yep, that’s a good solution. Especially as small bunches of days are left between longer solutions. I just have to take the time to reconfigure the pricing.

Actually, @Lucy_R, I have very little trouble collecting it.

OK - I wrote all this below and then realized you may not even be on site of your property!! In that case, possibly, they can pay-pal it to you. But I see how it could be complicated. I left it all just in case it helps someone else.

I mention the tax in my listing several times, and when I write to them I mention it again. I ask them to tell me they saw it.

I bought some larger ‘coin’ envelopes at staples. They just look more professional than a regular white envelope. It’s just a thing I have. I put their name, dates, taxes due and ‘thank you’. I bought a cheap business card holder, so when they arrive the nice envelope is sitting in the card holder. I have them all written out for the summer.

I have had someone question it - but luckily they had just stayed in SF where taxes are collected, so I could refer her back to that reservation. She got it.

It’s unfortunate because it is added in Washington DC, and I’m just over the line.

I hate it because it’s so amateurish. But it’s what I live with. Otherwise, you pay tax on your tax - if you figure in an extra 9% you are paying 9% on the tax. That just makes me indignant! And what I do for bookkeeping is, I put the cash in my pocket, then make an entry against my airbnb supplies account and cash - so it’s a negative to the expense in airbnb, and a positive to my cash spending expense. Then at the end of the month I pay the taxes and it then is a positive to airbnb expense. It nets out.

I do round the taxes to the nearest $5, so sometimes I’m out of pocket a bit, but I can accept that.

I did recently have 3 groups in a row for which collecting it was a hassle - but I find these odd things run in cycles. The last three groups have come right upstairs with it.

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Thanks for the feedback - and major props to you for doing it properly!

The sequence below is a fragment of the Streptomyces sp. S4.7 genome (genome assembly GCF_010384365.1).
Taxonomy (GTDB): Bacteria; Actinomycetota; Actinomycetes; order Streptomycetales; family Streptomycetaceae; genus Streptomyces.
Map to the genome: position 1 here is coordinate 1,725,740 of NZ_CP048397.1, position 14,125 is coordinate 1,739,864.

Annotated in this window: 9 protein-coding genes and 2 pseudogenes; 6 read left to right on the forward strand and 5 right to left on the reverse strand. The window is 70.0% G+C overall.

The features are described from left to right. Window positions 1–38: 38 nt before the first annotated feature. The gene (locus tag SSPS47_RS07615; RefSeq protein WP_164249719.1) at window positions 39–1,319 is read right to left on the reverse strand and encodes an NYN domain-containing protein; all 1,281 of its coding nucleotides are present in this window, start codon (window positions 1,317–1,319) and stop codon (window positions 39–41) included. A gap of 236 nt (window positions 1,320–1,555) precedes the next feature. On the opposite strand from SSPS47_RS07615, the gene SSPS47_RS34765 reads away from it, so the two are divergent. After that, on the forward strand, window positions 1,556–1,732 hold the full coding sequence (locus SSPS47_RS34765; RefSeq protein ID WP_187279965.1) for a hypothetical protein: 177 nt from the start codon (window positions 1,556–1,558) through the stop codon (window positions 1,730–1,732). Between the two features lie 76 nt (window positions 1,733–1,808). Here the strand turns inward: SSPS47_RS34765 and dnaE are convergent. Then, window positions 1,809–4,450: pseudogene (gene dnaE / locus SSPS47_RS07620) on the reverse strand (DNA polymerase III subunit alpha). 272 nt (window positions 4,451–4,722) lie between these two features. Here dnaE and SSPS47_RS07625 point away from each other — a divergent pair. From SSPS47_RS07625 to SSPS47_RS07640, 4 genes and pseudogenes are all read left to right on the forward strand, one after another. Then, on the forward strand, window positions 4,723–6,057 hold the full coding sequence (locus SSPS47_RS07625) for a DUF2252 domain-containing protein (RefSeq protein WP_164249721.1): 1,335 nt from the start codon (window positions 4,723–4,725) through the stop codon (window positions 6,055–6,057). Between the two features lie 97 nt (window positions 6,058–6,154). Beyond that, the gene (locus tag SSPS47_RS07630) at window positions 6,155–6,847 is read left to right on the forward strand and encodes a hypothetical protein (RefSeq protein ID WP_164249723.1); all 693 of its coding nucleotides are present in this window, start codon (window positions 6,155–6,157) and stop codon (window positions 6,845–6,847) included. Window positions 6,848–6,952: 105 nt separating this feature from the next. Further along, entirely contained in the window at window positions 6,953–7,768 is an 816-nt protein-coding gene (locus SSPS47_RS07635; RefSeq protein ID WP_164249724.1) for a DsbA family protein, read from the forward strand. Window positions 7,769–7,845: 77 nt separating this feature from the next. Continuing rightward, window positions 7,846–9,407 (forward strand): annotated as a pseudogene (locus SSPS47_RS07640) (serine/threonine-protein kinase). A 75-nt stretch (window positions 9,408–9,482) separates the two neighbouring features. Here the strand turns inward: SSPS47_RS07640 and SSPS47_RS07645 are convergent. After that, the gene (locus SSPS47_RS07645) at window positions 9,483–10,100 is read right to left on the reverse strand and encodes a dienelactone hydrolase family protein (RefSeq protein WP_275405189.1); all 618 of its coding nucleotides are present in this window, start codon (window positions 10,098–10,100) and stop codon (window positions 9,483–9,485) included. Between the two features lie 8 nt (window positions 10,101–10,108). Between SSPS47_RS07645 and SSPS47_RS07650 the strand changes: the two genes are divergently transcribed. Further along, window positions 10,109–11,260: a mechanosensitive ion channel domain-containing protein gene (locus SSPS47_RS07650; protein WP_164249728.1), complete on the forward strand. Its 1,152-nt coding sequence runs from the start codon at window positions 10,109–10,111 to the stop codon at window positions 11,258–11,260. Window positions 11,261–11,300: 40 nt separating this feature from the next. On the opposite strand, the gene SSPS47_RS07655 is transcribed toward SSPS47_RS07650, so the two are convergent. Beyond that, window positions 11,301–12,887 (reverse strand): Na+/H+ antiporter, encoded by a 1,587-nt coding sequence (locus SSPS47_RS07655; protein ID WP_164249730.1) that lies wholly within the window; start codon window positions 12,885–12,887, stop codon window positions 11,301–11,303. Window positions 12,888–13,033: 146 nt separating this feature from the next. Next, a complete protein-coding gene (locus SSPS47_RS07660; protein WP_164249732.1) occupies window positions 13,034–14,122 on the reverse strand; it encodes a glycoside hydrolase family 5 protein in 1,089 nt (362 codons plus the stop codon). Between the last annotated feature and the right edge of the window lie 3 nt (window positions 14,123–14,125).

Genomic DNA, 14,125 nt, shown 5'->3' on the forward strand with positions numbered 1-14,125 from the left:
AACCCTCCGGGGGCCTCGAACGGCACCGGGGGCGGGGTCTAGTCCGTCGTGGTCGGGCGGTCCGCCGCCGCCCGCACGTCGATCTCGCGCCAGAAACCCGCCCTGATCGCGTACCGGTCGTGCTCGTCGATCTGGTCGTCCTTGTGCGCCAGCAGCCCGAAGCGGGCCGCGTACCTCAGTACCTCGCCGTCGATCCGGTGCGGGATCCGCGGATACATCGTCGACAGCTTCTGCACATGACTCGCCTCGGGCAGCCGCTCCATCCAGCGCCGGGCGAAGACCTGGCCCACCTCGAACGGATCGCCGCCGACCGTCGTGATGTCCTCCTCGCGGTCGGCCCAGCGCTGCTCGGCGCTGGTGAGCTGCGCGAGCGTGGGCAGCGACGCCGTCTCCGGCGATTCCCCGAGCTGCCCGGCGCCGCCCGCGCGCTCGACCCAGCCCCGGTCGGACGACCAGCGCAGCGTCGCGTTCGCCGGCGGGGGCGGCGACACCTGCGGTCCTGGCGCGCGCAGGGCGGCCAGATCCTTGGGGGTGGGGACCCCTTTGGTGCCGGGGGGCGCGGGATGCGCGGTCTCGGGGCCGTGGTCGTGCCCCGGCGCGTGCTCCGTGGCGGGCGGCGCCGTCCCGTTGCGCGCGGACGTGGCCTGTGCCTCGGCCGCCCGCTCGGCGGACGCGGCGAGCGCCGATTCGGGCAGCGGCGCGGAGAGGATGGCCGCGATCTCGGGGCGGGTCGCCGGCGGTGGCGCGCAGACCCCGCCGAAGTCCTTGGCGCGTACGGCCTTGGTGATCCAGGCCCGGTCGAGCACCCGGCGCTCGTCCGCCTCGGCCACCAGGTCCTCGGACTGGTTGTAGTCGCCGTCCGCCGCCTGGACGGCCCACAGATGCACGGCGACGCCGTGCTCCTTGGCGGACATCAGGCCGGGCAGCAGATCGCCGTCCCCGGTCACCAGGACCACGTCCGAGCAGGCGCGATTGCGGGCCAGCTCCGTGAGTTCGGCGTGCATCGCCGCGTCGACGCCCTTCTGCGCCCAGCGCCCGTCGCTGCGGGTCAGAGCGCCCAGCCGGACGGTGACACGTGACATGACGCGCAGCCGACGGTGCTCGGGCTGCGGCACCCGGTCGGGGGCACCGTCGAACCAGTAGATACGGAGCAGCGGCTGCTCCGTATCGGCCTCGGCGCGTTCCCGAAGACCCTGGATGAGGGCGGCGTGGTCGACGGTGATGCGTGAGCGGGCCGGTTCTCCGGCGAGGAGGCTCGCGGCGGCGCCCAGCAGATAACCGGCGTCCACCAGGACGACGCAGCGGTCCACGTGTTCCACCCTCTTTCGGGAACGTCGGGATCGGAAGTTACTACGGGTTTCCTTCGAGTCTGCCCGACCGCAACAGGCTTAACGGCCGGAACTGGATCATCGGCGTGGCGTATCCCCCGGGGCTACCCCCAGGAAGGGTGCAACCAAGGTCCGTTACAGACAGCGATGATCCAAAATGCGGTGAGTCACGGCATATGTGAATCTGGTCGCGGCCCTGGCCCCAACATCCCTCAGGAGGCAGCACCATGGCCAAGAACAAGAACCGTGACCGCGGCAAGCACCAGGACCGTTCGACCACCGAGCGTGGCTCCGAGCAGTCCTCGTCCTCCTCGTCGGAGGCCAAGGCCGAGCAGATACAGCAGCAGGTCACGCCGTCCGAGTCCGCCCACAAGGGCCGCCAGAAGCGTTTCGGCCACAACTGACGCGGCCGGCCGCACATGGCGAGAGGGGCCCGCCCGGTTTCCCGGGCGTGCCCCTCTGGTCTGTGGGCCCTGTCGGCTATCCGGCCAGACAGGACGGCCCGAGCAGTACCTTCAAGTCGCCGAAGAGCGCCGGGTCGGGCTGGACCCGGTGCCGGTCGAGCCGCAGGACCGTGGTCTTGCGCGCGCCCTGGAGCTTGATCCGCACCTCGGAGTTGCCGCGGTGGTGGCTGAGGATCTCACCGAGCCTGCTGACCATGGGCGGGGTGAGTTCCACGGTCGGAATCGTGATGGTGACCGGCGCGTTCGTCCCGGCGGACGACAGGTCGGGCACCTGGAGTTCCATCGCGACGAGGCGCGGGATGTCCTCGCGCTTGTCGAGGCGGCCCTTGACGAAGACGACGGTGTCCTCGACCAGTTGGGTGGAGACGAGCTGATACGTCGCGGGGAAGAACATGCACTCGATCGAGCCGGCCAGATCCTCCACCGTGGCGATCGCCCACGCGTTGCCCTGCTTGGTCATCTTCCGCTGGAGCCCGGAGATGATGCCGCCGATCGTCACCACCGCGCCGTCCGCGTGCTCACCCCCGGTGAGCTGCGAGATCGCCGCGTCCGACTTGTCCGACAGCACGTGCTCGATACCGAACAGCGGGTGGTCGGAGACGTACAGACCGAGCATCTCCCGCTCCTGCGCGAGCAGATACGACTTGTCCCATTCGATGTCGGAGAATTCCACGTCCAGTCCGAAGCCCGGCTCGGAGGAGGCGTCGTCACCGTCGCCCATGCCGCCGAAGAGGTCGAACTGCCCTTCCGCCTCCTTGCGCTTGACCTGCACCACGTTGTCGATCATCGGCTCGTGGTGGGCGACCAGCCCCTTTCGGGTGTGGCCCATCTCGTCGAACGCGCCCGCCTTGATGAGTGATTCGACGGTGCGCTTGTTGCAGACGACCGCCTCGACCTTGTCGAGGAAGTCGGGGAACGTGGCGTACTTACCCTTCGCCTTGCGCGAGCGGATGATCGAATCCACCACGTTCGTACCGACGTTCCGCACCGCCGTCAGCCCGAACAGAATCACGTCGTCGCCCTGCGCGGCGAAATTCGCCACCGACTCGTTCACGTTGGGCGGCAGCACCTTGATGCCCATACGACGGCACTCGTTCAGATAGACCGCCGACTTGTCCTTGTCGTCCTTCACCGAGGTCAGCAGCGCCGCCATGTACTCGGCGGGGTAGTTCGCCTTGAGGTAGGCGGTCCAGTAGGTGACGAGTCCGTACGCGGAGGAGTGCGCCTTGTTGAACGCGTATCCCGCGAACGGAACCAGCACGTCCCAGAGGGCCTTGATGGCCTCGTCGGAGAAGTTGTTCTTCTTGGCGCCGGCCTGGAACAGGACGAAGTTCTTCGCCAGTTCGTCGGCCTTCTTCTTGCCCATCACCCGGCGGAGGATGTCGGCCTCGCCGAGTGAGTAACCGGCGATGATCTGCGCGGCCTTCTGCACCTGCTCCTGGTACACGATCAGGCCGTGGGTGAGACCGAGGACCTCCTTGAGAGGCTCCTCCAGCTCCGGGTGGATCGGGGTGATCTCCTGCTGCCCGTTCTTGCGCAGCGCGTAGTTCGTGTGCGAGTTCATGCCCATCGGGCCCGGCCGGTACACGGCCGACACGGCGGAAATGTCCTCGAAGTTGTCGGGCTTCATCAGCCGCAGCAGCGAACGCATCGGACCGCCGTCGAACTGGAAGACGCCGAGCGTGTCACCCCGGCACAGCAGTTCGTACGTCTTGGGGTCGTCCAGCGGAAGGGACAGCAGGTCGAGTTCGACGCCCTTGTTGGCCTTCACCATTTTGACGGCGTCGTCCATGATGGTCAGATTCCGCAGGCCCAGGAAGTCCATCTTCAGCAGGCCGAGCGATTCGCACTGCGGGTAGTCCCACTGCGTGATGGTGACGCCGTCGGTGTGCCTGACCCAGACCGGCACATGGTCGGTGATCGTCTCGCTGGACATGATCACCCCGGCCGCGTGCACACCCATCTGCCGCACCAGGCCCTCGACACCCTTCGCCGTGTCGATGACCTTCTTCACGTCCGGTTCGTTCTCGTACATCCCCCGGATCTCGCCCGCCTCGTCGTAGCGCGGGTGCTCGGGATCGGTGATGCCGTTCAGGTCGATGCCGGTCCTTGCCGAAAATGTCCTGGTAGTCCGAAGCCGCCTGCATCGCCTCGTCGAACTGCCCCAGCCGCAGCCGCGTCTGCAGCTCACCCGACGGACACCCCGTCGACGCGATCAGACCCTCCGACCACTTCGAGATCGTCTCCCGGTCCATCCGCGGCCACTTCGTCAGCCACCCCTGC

I do manage my place remotely, but you’re right, I could collect the TOT via Paypal/venmo. Unfortunately, since very few listings in my area are actually registered with the county, or pay TOT, I’m disinclined to mention it on my profile for fear of losing bookings to other places with an “easier” (albeit illegal) process.

AirBnB and the county claim to be working on incorporating a TOT line item, but it if doesn’t happen before the end of next quarter I suppose I really should give collecting it from guests a try. Thanks of the encouragement!

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What are the main things I would look to include in my situation where I rent out a room in my home and I’m here when they are here? (There are only a few times per year I rent out the whole house, usually only if I’m on vacation). Obviously, the cost of sheets, pillows, mattress pad, and things that are consumables for guests only (such as times when I purchase granola bars, keurig coffees). But then again, if they don’t eat all of them, I may help myself and replace them! My water usage is a flat tax unless I go over a certain number of gallons per year. I have no idea what it may cost for washing the load of laundry to wash linens/towels, but then again, there are times I’m throwing my towel in that load also. I don’t pay a separate insurance (wing and a prayer here). Then I guess I just need to factor in how many hours of cleaning I do specifically before a guest arrives and after they leave? Advertising (very limited).